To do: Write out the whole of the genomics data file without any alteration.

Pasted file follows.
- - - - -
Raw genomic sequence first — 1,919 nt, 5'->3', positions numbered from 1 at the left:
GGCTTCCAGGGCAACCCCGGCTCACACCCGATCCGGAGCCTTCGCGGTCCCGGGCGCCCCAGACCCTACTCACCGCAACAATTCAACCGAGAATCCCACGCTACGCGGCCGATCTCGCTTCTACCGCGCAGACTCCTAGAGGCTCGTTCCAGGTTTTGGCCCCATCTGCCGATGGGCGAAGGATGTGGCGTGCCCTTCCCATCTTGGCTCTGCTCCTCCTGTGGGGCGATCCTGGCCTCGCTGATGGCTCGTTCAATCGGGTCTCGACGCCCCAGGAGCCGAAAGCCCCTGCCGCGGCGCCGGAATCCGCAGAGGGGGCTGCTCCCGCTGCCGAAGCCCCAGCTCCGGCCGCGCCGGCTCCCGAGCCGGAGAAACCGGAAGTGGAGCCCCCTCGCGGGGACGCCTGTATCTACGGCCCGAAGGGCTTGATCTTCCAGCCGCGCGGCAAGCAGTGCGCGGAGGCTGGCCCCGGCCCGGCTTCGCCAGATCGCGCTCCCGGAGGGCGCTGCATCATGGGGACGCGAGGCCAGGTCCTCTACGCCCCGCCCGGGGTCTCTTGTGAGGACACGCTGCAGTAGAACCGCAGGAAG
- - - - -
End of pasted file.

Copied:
Raw genomic sequence first — 1,919 nt, 5'->3', positions numbered from 1 at the left:
GGCTTCCAGGGCAACCCCGGCTCACACCCGATCCGGAGCCTTCGCGGTCCCGGGCGCCCCAGACCCTACTCACCGCAACAATTCAACCGAGAATCCCACGCTACGCGGCCGATCTCGCTTCTACCGCGCAGACTCCTAGAGGCTCGTTCCAGGTTTTGGCCCCATCTGCCGATGGGCGAAGGATGTGGCGTGCCCTTCCCATCTTGGCTCTGCTCCTCCTGTGGGGCGATCCTGGCCTCGCTGATGGCTCGTTCAATCGGGTCTCGACGCCCCAGGAGCCGAAAGCCCCTGCCGCGGCGCCGGAATCCGCAGAGGGGGCTGCTCCCGCTGCCGAAGCCCCAGCTCCGGCCGCGCCGGCTCCCGAGCCGGAGAAACCGGAAGTGGAGCCCCCTCGCGGGGACGCCTGTATCTACGGCCCGAAGGGCTTGATCTTCCAGCCGCGCGGCAAGCAGTGCGCGGAGGCTGGCCCCGGCCCGGCTTCGCCAGATCGCGCTCCCGGAGGGCGCTGCATCATGGGGACGCGAGGCCAGGTCCTCTACGCCCCGCCCGGGGTCTCTTGTGAGGACACGCTGCAGTAGAACCGCAGGAAG